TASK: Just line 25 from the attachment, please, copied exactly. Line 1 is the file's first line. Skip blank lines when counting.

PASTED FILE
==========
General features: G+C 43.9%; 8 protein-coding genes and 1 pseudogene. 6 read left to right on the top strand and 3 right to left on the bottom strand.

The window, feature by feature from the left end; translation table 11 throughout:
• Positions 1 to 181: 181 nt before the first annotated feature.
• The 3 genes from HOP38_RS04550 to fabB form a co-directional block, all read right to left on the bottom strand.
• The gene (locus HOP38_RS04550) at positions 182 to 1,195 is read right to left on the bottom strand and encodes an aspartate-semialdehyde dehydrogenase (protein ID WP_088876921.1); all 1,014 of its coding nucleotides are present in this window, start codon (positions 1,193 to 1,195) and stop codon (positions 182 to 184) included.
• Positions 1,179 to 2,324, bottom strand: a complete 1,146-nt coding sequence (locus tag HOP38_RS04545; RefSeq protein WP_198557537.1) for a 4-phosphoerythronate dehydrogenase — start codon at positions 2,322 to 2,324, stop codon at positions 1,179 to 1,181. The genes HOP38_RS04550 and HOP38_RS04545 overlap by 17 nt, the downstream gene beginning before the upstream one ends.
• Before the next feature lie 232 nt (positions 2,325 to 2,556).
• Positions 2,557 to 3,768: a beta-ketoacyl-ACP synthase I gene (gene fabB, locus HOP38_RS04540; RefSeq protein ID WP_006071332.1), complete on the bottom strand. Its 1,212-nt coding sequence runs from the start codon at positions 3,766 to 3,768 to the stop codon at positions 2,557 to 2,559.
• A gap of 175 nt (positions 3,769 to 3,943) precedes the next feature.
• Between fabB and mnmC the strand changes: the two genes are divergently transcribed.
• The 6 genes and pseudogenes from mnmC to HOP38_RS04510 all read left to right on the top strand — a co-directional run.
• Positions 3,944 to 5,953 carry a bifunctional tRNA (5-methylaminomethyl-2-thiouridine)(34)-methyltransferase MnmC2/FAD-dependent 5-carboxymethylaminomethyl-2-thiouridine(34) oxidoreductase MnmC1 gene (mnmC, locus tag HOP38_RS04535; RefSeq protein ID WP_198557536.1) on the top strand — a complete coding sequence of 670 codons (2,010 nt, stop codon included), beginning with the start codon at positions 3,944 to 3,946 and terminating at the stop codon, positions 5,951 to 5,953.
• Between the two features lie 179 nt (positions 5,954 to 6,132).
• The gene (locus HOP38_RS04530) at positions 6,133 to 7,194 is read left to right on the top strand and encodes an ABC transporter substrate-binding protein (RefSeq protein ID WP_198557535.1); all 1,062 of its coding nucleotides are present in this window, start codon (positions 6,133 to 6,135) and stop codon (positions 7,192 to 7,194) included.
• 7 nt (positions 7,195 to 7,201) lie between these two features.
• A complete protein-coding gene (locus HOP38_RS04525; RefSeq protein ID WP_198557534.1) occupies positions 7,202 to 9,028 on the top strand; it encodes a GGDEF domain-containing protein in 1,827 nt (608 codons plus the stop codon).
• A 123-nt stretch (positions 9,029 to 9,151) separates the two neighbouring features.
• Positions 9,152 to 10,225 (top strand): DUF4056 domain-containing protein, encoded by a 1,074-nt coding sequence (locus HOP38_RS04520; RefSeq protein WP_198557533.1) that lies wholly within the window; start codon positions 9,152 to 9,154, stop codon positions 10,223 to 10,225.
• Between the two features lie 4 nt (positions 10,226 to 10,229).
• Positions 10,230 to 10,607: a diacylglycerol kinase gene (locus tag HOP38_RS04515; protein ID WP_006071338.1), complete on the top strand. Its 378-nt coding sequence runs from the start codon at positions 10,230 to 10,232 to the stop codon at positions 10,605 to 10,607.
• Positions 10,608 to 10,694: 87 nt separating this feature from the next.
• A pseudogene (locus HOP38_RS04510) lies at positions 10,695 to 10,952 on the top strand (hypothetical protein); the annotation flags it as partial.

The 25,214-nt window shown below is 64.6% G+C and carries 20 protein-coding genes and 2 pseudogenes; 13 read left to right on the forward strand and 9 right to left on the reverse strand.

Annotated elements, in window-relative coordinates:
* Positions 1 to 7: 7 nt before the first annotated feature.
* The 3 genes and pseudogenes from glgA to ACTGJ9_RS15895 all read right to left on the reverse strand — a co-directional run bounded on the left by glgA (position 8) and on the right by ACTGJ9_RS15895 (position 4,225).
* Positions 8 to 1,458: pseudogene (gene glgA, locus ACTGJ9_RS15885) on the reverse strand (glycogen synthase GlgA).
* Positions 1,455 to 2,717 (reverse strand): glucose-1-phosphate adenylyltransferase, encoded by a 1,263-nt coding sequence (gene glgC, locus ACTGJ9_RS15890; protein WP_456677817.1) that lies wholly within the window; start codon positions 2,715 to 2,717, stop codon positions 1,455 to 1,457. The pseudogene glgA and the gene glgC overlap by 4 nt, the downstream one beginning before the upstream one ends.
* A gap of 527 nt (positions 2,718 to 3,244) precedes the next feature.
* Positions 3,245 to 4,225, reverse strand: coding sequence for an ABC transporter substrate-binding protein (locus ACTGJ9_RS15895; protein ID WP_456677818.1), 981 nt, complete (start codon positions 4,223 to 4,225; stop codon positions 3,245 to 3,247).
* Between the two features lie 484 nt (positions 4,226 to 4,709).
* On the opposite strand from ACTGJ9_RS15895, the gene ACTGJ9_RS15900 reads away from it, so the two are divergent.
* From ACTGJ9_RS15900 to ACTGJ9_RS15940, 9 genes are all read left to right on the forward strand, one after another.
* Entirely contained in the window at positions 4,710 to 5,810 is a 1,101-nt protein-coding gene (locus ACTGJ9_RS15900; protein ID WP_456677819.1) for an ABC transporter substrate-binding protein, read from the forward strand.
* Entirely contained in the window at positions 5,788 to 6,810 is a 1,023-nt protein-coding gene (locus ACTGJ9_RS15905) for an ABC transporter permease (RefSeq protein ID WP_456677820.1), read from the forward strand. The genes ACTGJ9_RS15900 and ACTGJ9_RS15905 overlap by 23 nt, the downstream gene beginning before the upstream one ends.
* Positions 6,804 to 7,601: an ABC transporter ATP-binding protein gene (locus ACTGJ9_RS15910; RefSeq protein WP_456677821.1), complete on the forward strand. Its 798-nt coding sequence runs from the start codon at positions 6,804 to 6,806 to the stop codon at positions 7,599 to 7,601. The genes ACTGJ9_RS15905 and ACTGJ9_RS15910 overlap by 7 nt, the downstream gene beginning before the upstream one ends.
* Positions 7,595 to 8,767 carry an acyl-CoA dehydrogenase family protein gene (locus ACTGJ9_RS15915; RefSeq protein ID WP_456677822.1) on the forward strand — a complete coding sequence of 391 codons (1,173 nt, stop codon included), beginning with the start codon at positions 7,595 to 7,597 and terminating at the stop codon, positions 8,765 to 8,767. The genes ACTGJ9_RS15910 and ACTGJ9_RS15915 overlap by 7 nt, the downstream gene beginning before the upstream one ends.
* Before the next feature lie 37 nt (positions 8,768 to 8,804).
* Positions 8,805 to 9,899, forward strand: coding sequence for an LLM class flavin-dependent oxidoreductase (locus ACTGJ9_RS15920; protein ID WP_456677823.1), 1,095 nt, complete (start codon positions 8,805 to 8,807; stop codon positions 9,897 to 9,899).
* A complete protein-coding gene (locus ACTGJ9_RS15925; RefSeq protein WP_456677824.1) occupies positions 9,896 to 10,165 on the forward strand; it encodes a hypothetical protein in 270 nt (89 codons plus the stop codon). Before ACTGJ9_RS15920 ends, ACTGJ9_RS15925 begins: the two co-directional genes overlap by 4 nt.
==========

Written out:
* Positions 1 to 7: 7 nt before the first annotated feature.